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From Plowing Farmland to Horse Racing: The Fascinating Evolution of Furlongs

Furlong: A Comprehensive Guide to the Unique Horse Racing Measurement

Have you ever heard of the term furlong? It is a unique measurement used in horse racing that is not commonly used in other fields.

In this article, we will delve into the origin, definition, and measurement of furlongs in both miles and kilometers. We will also explore the history and evolution of furlongs from Anglo-Saxon times to present-day horse racing.

Definition and Measurement of Furlong

Origin and Definition of Furlong

The term furlong comes from the Old English word “furh,” meaning furrow, and “lang,” meaning long. It was first used in the Anglo-Saxon era as a measurement of plowed farmland.

The length of a furrow was one-eighth of an acre, and the furrow’s length became known as a furlong. It was measured using an ox-goad, which was a long stick used to guide plow oxen.

Furlong Measurement in Miles and Kilometers

In horse racing, a furlong is 220 yards or 660 feet, which is equivalent to 201.168 meters. This is because the distance between the start and finish line of a racetrack is typically one mile and eight furlongs.

Therefore, each furlong is a little over one-sixth of a mile. In the Kentucky Derby, which is one of the most famous horse races in the world, the distance is one and a quarter miles, which is equivalent to ten furlongs.

Furlong Markers in Horse Racing

Furlongs are marked on the sides of the racetrack, and jockeys use them to keep track of the distance left to the finish line. Horse racing enthusiasts also use furlongs as a way to measure the strength and endurance of horses.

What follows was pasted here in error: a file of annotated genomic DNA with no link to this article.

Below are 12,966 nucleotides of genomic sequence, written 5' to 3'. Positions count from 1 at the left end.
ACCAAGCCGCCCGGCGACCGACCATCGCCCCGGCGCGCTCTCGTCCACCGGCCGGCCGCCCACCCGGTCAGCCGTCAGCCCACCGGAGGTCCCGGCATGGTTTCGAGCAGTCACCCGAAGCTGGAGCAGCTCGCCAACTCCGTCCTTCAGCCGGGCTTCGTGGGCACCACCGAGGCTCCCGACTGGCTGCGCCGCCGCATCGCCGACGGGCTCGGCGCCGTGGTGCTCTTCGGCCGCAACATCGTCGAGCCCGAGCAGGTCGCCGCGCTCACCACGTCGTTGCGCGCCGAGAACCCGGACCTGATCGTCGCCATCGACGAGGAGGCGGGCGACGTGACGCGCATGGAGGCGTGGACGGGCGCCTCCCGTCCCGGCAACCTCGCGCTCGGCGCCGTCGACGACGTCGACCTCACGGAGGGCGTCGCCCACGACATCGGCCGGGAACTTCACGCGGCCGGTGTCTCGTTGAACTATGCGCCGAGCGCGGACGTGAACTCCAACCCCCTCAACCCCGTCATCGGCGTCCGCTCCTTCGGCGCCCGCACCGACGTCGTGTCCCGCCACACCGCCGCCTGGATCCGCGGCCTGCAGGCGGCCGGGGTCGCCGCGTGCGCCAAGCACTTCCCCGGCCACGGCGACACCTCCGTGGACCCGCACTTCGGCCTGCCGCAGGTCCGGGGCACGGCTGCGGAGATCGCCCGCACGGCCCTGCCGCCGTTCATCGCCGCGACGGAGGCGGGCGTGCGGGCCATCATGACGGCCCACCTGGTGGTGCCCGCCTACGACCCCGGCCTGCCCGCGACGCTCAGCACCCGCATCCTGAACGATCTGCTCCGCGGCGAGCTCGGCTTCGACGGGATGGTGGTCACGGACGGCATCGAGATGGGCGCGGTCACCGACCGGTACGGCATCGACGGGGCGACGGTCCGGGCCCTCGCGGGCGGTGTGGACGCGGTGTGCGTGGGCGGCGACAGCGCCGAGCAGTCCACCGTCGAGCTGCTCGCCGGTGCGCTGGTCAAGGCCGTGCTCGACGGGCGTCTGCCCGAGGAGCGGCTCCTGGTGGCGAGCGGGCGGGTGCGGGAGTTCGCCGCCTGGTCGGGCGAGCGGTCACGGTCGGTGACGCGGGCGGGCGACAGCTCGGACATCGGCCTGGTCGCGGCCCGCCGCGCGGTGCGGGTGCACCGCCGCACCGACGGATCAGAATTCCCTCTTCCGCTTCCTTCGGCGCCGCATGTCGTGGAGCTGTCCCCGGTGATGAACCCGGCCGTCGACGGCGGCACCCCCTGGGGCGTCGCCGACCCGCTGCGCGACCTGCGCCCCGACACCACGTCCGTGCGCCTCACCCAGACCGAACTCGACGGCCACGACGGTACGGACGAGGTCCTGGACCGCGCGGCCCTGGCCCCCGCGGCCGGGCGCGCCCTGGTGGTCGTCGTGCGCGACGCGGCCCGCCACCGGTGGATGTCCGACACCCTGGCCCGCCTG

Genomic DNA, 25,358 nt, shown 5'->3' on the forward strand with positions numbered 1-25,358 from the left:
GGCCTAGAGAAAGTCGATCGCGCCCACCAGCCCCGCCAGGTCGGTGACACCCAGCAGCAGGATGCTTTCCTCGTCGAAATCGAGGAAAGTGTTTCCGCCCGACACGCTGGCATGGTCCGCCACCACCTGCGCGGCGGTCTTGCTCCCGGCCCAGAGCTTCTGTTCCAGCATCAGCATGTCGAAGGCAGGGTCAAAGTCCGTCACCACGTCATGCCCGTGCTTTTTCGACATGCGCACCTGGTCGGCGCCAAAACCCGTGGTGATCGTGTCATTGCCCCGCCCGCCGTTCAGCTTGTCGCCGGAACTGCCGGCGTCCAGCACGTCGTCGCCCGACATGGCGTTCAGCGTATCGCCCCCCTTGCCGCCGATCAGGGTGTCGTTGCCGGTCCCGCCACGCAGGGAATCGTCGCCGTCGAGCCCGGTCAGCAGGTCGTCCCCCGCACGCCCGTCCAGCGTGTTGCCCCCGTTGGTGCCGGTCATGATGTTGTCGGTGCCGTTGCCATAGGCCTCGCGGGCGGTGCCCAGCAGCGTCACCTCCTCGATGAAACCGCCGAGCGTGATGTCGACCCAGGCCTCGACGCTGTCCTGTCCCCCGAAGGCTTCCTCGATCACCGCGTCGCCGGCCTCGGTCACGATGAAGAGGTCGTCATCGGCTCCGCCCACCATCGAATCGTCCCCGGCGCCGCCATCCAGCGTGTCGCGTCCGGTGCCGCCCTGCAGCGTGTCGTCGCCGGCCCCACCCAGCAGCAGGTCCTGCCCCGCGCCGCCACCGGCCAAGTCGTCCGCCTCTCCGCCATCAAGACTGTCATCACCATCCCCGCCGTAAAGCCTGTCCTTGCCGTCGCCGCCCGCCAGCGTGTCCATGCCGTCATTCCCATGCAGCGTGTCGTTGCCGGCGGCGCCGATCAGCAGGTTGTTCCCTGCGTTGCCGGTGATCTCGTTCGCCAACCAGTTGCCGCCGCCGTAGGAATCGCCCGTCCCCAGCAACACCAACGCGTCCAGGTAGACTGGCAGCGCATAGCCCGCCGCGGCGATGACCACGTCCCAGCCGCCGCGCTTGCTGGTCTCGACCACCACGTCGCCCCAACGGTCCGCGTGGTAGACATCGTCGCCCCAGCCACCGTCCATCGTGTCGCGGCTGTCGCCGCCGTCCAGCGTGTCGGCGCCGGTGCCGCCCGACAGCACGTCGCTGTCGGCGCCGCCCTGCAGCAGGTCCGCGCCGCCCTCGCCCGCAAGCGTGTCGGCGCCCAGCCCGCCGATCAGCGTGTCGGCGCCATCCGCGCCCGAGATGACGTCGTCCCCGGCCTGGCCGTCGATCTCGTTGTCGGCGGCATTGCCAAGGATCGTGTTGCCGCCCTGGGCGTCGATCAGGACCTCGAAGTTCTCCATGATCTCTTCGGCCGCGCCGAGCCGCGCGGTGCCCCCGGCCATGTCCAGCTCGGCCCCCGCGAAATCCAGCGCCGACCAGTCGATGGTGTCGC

The horse that crosses the finish line first after covering the required number of furlongs, wins the race. It is an essential concept in horse racing, and it is used in horse racing events all over the world.

History and Evolution of Furlong

Evolution of Furlong from Anglo-Saxon Times

Before the introduction of standard weights and measures, the length of a furlong varied from place to place depending on the quality of the soil, terrain, and other factors. Over time, the acre became the standard unit of measurement in England, and the furlong became firmly established as one-eighth of an acre.

The furlong was used in calculating taxes based on land ownership, and it remained a vital measurement in the agricultural industry.

Comparison with Stade in Ancient Rome

The Romans also had a similar unit of measurement known as the stade. It was used to measure the distance between the start and finish line in their stadiums, which were the predecessor of modern sports arenas.

The measurement of a stade was 625 feet, which is equivalent to one-eighth of a mile or a furlong. The English mile was based on the distance of 1,000 paces or double the length of a Roman mile.

Adoption of Furlong in Horseracing in England

In the 16th century, horse racing became a popular sport in England, and the furlong was adopted as the standard unit of measurement in horse racing. The Grand National, which is the most challenging horse racing event in England, has a course that is four miles and four furlongs long.

The introduction of the Weights and Measures Act in 1824 made the furlong an official unit of measurement in the United Kingdom, and it has been used in racing events there ever since.

Conclusion

Furlongs are a fascinating and unique concept that is exclusive to horse racing. They have a rich history and have evolved throughout the ages from being a unit of measurement in Anglo-Saxon times to being an official unit of measurement in modern-day horse racing.

As we have seen, the measurement of furlongs has its roots in agriculture, and it has played an essential role in the development of horse racing into the sport that it is today. Understanding the measurement of furlongs is an essential component of enjoying the thrill and excitement of horse racing.

Furlong in Modern Times: A Look at its Usage and Measurements

While furlongs are commonly known as a measurement in the field of horse racing, their usage goes beyond just that. In this article expansion, we will take a closer look at how furlongs are used and measured in modern times.

Furlong Usage Outside of Horseracing